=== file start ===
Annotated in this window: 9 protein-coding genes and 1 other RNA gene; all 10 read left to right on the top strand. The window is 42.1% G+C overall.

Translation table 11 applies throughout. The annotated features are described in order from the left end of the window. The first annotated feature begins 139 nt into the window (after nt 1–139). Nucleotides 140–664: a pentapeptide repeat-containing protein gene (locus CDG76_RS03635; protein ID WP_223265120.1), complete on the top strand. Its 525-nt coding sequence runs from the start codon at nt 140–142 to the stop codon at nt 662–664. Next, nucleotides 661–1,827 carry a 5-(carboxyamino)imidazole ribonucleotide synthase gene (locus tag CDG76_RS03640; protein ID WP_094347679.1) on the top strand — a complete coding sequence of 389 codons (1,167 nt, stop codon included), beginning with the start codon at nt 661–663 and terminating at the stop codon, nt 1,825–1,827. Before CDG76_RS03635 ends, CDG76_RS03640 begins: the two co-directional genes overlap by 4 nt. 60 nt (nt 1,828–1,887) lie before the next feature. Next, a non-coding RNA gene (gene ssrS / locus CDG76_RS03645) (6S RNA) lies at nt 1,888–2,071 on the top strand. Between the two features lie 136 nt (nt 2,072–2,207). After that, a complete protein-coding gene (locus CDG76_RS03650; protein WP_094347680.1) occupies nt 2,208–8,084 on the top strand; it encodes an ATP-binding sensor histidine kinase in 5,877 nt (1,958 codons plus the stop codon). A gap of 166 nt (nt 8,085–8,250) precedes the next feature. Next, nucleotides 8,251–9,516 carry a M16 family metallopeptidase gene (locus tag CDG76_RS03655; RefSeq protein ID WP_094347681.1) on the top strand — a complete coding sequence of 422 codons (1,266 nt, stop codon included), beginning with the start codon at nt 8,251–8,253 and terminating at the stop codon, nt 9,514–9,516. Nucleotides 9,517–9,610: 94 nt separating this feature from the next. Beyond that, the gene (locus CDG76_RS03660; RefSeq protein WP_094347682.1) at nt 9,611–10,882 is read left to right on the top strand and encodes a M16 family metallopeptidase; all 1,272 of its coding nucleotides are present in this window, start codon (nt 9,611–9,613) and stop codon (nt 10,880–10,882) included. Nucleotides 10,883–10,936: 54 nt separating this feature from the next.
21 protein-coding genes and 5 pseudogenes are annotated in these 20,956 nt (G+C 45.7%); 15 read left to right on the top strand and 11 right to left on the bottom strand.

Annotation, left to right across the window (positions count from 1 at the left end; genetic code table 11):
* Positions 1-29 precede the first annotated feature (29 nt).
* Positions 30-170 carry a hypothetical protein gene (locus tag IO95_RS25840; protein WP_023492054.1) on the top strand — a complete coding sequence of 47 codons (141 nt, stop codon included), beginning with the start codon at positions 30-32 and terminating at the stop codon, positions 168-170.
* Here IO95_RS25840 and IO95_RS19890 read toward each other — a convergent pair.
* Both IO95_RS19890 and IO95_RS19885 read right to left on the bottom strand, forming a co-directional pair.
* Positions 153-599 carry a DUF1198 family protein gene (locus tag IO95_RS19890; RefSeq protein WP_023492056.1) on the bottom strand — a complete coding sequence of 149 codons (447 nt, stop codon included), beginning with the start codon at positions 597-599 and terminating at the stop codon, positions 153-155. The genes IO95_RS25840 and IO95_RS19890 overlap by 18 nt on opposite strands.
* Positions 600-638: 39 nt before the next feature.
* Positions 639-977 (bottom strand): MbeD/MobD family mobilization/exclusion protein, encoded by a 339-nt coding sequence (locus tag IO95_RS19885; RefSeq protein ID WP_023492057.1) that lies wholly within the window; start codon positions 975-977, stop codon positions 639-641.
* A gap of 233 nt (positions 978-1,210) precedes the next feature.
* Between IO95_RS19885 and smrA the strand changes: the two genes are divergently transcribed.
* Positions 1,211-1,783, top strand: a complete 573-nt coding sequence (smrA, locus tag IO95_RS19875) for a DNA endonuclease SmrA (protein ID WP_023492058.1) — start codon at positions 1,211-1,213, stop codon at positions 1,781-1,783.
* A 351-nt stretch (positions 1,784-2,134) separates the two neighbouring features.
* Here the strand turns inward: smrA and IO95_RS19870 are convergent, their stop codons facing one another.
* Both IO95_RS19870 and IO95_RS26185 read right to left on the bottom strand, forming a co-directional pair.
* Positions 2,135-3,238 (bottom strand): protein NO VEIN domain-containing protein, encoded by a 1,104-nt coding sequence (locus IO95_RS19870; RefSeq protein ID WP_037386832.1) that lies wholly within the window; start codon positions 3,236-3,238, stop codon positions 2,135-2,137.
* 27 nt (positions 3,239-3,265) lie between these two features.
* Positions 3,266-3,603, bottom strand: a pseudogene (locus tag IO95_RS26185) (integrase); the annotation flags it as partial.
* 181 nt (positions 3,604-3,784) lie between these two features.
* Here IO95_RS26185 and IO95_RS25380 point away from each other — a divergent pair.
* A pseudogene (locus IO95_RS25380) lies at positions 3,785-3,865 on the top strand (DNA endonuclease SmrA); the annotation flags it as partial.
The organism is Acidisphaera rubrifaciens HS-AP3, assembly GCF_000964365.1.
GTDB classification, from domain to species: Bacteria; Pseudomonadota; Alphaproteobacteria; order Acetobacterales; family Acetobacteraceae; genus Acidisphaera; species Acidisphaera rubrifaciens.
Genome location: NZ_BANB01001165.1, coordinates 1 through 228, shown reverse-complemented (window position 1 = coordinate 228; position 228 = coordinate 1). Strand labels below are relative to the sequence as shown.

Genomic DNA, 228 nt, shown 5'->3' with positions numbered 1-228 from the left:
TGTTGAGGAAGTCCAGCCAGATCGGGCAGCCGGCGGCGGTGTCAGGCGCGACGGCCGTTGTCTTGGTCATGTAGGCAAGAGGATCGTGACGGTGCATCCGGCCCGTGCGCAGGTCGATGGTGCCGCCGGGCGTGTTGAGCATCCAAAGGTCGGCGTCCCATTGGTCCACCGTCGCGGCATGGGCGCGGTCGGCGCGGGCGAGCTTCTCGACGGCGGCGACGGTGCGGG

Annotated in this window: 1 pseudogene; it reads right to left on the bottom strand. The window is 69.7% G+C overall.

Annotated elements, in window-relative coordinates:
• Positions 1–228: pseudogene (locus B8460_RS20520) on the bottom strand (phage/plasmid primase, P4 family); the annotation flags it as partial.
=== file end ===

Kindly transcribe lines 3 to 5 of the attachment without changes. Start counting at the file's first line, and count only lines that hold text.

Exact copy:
21 protein-coding genes and 5 pseudogenes are annotated in these 20,956 nt (G+C 45.7%); 15 read left to right on the top strand and 11 right to left on the bottom strand.

Annotation, left to right across the window (positions count from 1 at the left end; genetic code table 11):
* Positions 1-29 precede the first annotated feature (29 nt).